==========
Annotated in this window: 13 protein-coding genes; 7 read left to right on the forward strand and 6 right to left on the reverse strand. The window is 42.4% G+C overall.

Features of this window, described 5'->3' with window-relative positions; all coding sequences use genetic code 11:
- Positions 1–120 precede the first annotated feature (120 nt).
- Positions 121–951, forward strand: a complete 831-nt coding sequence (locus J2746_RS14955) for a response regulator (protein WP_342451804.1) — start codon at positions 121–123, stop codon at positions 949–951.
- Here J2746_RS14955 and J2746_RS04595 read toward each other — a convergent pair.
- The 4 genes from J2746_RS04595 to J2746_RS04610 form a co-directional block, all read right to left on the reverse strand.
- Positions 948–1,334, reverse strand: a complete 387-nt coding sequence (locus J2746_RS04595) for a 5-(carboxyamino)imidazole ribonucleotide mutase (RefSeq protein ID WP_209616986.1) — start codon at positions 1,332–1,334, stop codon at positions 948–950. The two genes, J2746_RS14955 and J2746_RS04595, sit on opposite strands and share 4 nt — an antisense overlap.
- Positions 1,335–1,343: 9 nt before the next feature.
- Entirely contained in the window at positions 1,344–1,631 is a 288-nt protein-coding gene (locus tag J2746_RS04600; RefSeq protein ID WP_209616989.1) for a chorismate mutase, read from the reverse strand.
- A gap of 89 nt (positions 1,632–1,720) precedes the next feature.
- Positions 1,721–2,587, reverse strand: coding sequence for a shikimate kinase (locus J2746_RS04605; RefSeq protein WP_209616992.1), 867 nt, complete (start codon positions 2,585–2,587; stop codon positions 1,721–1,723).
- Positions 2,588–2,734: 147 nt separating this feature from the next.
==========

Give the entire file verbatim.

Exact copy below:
Annotated in this window: 13 protein-coding genes; 7 read left to right on the forward strand and 6 right to left on the reverse strand. The window is 42.4% G+C overall.

Features of this window, described 5'->3' with window-relative positions; all coding sequences use genetic code 11:
- Positions 1–120 precede the first annotated feature (120 nt).
- Positions 121–951, forward strand: a complete 831-nt coding sequence (locus J2746_RS14955) for a response regulator (protein WP_342451804.1) — start codon at positions 121–123, stop codon at positions 949–951.
- Here J2746_RS14955 and J2746_RS04595 read toward each other — a convergent pair.
- The 4 genes from J2746_RS04595 to J2746_RS04610 form a co-directional block, all read right to left on the reverse strand.
- Positions 948–1,334, reverse strand: a complete 387-nt coding sequence (locus J2746_RS04595) for a 5-(carboxyamino)imidazole ribonucleotide mutase (RefSeq protein ID WP_209616986.1) — start codon at positions 1,332–1,334, stop codon at positions 948–950. The two genes, J2746_RS14955 and J2746_RS04595, sit on opposite strands and share 4 nt — an antisense overlap.
- Positions 1,335–1,343: 9 nt before the next feature.
- Entirely contained in the window at positions 1,344–1,631 is a 288-nt protein-coding gene (locus tag J2746_RS04600; RefSeq protein ID WP_209616989.1) for a chorismate mutase, read from the reverse strand.
- A gap of 89 nt (positions 1,632–1,720) precedes the next feature.
- Positions 1,721–2,587, reverse strand: coding sequence for a shikimate kinase (locus J2746_RS04605; RefSeq protein WP_209616992.1), 867 nt, complete (start codon positions 2,585–2,587; stop codon positions 1,721–1,723).
- Positions 2,588–2,734: 147 nt separating this feature from the next.